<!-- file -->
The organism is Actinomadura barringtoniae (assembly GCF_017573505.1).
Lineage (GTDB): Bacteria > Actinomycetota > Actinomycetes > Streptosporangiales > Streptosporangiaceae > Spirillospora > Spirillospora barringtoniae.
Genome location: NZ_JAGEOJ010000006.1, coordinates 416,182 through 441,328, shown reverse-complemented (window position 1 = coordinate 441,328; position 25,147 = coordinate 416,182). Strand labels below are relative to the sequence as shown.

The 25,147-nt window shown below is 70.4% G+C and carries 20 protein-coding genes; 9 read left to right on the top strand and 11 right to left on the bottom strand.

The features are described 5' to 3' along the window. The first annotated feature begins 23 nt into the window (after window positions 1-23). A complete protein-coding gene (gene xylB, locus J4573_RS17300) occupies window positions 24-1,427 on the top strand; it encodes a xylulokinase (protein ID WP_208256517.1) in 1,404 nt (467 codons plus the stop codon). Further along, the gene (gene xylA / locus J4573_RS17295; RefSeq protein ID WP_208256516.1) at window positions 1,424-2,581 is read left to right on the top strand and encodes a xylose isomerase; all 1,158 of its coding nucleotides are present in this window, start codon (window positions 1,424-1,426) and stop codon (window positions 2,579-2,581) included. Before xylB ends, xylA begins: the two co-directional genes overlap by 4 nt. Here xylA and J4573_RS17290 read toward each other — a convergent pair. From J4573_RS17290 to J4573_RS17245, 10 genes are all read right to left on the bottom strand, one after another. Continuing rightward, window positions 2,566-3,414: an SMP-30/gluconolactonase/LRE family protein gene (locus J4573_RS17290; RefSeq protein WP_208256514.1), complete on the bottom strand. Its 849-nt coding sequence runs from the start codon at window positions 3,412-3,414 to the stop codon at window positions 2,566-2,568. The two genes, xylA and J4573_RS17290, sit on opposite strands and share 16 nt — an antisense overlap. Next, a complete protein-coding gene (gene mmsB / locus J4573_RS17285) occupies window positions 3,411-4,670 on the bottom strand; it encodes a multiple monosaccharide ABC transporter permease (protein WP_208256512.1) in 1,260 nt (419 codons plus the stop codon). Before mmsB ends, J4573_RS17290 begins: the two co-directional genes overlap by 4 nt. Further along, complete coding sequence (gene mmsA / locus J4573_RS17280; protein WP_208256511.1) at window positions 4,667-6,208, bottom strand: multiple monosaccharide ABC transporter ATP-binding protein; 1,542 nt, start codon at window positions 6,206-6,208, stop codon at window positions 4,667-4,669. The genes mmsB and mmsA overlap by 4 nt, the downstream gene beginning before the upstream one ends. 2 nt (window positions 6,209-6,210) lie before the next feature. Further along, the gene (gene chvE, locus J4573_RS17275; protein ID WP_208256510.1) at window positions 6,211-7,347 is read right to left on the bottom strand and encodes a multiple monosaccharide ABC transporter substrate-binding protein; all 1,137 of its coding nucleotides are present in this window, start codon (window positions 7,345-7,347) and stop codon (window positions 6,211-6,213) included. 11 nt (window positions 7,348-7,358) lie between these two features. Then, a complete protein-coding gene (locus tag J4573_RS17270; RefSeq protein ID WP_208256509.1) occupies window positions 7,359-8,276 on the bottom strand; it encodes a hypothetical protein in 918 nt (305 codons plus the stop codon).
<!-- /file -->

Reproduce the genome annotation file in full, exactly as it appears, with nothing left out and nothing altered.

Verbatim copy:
The organism is Actinomadura barringtoniae (assembly GCF_017573505.1).
Lineage (GTDB): Bacteria > Actinomycetota > Actinomycetes > Streptosporangiales > Streptosporangiaceae > Spirillospora > Spirillospora barringtoniae.
Genome location: NZ_JAGEOJ010000006.1, coordinates 416,182 through 441,328, shown reverse-complemented (window position 1 = coordinate 441,328; position 25,147 = coordinate 416,182). Strand labels below are relative to the sequence as shown.

The 25,147-nt window shown below is 70.4% G+C and carries 20 protein-coding genes; 9 read left to right on the top strand and 11 right to left on the bottom strand.

The features are described 5' to 3' along the window. The first annotated feature begins 23 nt into the window (after window positions 1-23). A complete protein-coding gene (gene xylB, locus J4573_RS17300) occupies window positions 24-1,427 on the top strand; it encodes a xylulokinase (protein ID WP_208256517.1) in 1,404 nt (467 codons plus the stop codon). Further along, the gene (gene xylA / locus J4573_RS17295; RefSeq protein ID WP_208256516.1) at window positions 1,424-2,581 is read left to right on the top strand and encodes a xylose isomerase; all 1,158 of its coding nucleotides are present in this window, start codon (window positions 1,424-1,426) and stop codon (window positions 2,579-2,581) included. Before xylB ends, xylA begins: the two co-directional genes overlap by 4 nt. Here xylA and J4573_RS17290 read toward each other — a convergent pair. From J4573_RS17290 to J4573_RS17245, 10 genes are all read right to left on the bottom strand, one after another. Continuing rightward, window positions 2,566-3,414: an SMP-30/gluconolactonase/LRE family protein gene (locus J4573_RS17290; RefSeq protein WP_208256514.1), complete on the bottom strand. Its 849-nt coding sequence runs from the start codon at window positions 3,412-3,414 to the stop codon at window positions 2,566-2,568. The two genes, xylA and J4573_RS17290, sit on opposite strands and share 16 nt — an antisense overlap. Next, a complete protein-coding gene (gene mmsB / locus J4573_RS17285) occupies window positions 3,411-4,670 on the bottom strand; it encodes a multiple monosaccharide ABC transporter permease (protein WP_208256512.1) in 1,260 nt (419 codons plus the stop codon). Before mmsB ends, J4573_RS17290 begins: the two co-directional genes overlap by 4 nt. Further along, complete coding sequence (gene mmsA / locus J4573_RS17280; protein WP_208256511.1) at window positions 4,667-6,208, bottom strand: multiple monosaccharide ABC transporter ATP-binding protein; 1,542 nt, start codon at window positions 6,206-6,208, stop codon at window positions 4,667-4,669. The genes mmsB and mmsA overlap by 4 nt, the downstream gene beginning before the upstream one ends. 2 nt (window positions 6,209-6,210) lie before the next feature. Further along, the gene (gene chvE, locus J4573_RS17275; protein ID WP_208256510.1) at window positions 6,211-7,347 is read right to left on the bottom strand and encodes a multiple monosaccharide ABC transporter substrate-binding protein; all 1,137 of its coding nucleotides are present in this window, start codon (window positions 7,345-7,347) and stop codon (window positions 6,211-6,213) included. 11 nt (window positions 7,348-7,358) lie between these two features. Then, a complete protein-coding gene (locus tag J4573_RS17270; RefSeq protein ID WP_208256509.1) occupies window positions 7,359-8,276 on the bottom strand; it encodes a hypothetical protein in 918 nt (305 codons plus the stop codon).